Spatial Anomaly

“Have you had a gunshot wound?”

“Do you have metal pins, screws, plates or staples?”

“Have you been fitted with artificial limbs?”

It could be worse, I think to myself as I check the boxes: No, No, No.

On the way to Yale’s MRI Center we passed the Smilow Cancer Center and I think: it could be much worse.

I’m here for a routine scan. “Routine” is a nice way of saying I’m not worried…and you shouldn’t be either. I’m not worried about the results anyhow, we’re just getting a better look at something. I am a little worried about the process.

“Do you get nervous in small spaces?”

“I don’t know,” I write in pen next to the Yes and No. It’s not every day I stuff myself into a 2’ x 6’ tube.

It’s days like this when I think:

“Make sure you remember where the exits are.”

“Who thinks up these things anyhow?”

“Damn, where is Bones McCoy when you need him?

But I’ve come prepared. A good friend is here for moral support and hand-holding. My spiffy iPhone keeps me connected to the outside world while I wait — and take photos (see above). A CD of music is at the ready for the 45-minute E-ticket ride that is about to commence.

I’ve been here before. Twenty years ago after a car accident. I remember enough to know three things about an MRI: it’s loud, it’s long, it’s boring.

They’re running late today. Six of us sit in a waiting room — three in street clothes reading magazines, three in one-size-does-not-fit-all hospital gowns with IV tubes taped to our arms, waiting.

Two hours later, I am led down a long corridor and I hand my CD to the technician before she straps me down and hooks me up.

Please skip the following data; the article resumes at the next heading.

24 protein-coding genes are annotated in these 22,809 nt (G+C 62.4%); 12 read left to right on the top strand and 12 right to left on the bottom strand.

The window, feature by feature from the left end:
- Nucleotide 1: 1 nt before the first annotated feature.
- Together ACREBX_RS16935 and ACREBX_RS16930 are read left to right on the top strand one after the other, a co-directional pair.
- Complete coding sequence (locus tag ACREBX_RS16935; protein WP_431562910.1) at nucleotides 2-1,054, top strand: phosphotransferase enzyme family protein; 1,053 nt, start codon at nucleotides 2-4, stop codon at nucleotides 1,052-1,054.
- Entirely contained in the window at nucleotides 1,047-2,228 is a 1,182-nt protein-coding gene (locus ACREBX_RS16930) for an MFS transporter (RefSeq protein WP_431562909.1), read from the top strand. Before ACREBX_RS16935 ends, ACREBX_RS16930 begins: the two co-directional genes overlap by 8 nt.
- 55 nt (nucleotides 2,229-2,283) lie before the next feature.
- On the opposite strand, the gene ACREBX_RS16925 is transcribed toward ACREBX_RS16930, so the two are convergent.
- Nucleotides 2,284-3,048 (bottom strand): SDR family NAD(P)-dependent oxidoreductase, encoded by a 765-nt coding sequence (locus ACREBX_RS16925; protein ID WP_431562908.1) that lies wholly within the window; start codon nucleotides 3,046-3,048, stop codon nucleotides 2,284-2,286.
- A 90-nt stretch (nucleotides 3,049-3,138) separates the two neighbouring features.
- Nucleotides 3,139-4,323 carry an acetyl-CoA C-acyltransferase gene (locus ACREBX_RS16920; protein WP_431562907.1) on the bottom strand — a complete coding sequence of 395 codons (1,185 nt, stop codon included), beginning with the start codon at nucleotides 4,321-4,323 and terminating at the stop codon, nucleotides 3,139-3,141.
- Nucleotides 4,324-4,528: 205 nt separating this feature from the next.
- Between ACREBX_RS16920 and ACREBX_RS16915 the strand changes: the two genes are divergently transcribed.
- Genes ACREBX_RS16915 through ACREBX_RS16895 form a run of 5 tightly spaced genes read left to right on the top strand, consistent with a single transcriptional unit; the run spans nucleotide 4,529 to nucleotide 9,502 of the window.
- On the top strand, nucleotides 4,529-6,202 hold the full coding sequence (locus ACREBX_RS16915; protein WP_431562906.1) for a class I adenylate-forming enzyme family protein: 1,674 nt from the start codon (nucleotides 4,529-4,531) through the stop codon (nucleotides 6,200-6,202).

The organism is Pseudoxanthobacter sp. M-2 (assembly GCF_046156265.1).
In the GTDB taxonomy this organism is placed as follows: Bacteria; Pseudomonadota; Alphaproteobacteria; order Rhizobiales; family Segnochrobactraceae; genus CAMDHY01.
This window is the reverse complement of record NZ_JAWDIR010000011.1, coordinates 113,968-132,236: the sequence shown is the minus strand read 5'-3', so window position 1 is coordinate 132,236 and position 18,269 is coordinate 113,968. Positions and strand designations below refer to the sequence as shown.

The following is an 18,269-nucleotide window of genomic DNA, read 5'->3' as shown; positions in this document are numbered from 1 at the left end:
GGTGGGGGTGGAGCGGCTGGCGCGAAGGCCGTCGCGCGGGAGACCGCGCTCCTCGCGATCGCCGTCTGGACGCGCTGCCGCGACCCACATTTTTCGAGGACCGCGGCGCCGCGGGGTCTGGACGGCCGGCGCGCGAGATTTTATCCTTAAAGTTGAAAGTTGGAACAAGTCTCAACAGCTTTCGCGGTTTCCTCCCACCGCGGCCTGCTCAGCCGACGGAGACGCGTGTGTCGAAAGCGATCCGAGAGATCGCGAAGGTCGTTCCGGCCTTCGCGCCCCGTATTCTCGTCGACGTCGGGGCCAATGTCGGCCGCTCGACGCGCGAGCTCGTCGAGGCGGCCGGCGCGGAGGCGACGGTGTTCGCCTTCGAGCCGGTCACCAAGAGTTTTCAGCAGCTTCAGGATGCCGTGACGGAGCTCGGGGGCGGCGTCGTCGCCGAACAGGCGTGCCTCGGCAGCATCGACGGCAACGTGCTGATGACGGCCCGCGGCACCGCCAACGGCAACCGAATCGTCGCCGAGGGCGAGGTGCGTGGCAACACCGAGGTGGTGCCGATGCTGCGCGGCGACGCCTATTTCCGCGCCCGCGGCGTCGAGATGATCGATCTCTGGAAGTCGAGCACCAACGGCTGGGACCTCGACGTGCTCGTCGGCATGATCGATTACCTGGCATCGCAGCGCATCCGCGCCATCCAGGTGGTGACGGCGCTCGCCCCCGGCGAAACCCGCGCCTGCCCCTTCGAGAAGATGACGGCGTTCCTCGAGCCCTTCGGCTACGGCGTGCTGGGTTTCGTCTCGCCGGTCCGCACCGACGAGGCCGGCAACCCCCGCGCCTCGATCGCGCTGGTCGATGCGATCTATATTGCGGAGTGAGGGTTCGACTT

I hope they don’t mind my choice of music, I think. Krishna Das singing kirtan is not for everyone. And it’s playing very loudly. But as the table slowly slides into the machine, I let go of all of that. I hear the first few notes of familiar words and music and…

Namo. Namo. Anjaninandanaaya

… I start to breathe.

Jaya Seeyaa Raama, Jai Jai Hanumaan

And I start to relax.

Jaya Bajrangbalee, Baba Hanuman

Slowly, I let the breath in.

Sankata Mochan kripaa nidhaan

And slowly, I let it out.

Jai Jai Jai Hanuman Gosaaee

In my mind, I am doing yoga.

Kripaa karahu Gurudeva kee naaee

Familiar postures with familiar breath.

Sankata Mochan kripaa nidhaan,

With familiar music.

Laala Langotta, Laala Nishaan

Slowly in my mind.

Hare Raama Raama Raama, Seetaa Raama Raama Raama

Until the table itself moves slowly. Out.

“I have to ask,” says the technician as she unhooks me, “What were you listening to?”

“Krishna Das,” I manage from a lovely state of bliss.

“Kirtan?”

“Yes?”

“It’s very similar to what I listen to,” she says.

As we walk back to the waiting room she tells me about Jai Uttal. I spell out K-r-i-s-h-n-a D-a-s and give her the CD to take home.

In the dressing room, I look at the person in the mirror thinking: there is method to the madness, order among chaos, and reasons for everything.

Live Long and Prosper. Namaste.

• • •

Photo ©2013, Jen Payne. Lyrics from “Baba Hanuman,” from the Krishna Das CD Breath of the Heart.

17 thoughts on “Spatial Anomaly

  1. I do “All shall be well and all shall be well and all manner of things shall be well.” a paraphrase of Julian of Norwich as it slows and centers me. Hope all went well!

  2. I went into the machine and couldn’t help notice the scrape marks along the inside of the machine, only slightly worrying. Who tried to get back out? Having broad shoulders helped with the don’t move bit though.

    Jim

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